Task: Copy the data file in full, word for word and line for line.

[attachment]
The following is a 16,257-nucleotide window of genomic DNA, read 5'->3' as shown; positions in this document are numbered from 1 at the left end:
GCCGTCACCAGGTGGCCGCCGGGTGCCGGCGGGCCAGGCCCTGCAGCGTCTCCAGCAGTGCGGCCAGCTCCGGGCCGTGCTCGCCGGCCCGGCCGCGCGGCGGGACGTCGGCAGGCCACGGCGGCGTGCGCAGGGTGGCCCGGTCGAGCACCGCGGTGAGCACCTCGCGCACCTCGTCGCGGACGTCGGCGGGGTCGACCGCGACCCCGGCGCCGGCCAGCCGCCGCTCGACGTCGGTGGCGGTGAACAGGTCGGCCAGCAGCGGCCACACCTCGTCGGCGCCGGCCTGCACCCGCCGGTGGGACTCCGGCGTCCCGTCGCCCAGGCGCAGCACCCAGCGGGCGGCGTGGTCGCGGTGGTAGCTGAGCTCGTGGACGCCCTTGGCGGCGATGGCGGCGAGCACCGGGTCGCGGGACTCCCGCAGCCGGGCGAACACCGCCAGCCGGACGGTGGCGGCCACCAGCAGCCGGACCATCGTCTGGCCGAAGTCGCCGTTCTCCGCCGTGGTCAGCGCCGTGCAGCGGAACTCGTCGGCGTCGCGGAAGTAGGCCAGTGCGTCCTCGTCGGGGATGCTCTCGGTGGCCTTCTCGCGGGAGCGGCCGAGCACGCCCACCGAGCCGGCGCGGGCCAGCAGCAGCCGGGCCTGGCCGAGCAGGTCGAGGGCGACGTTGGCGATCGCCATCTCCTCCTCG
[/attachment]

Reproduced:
The following is a 16,257-nucleotide window of genomic DNA, read 5'->3' as shown; positions in this document are numbered from 1 at the left end:
GCCGTCACCAGGTGGCCGCCGGGTGCCGGCGGGCCAGGCCCTGCAGCGTCTCCAGCAGTGCGGCCAGCTCCGGGCCGTGCTCGCCGGCCCGGCCGCGCGGCGGGACGTCGGCAGGCCACGGCGGCGTGCGCAGGGTGGCCCGGTCGAGCACCGCGGTGAGCACCTCGCGCACCTCGTCGCGGACGTCGGCGGGGTCGACCGCGACCCCGGCGCCGGCCAGCCGCCGCTCGACGTCGGTGGCGGTGAACAGGTCGGCCAGCAGCGGCCACACCTCGTCGGCGCCGGCCTGCACCCGCCGGTGGGACTCCGGCGTCCCGTCGCCCAGGCGCAGCACCCAGCGGGCGGCGTGGTCGCGGTGGTAGCTGAGCTCGTGGACGCCCTTGGCGGCGATGGCGGCGAGCACCGGGTCGCGGGACTCCCGCAGCCGGGCGAACACCGCCAGCCGGACGGTGGCGGCCACCAGCAGCCGGACCATCGTCTGGCCGAAGTCGCCGTTCTCCGCCGTGGTCAGCGCCGTGCAGCGGAACTCGTCGGCGTCGCGGAAGTAGGCCAGTGCGTCCTCGTCGGGGATGCTCTCGGTGGCCTTCTCGCGGGAGCGGCCGAGCACGCCCACCGAGCCGGCGCGGGCCAGCAGCAGCCGGGCCTGGCCGAGCAGGTCGAGGGCGACGTTGGCGATCGCCATCTCCTCCTCG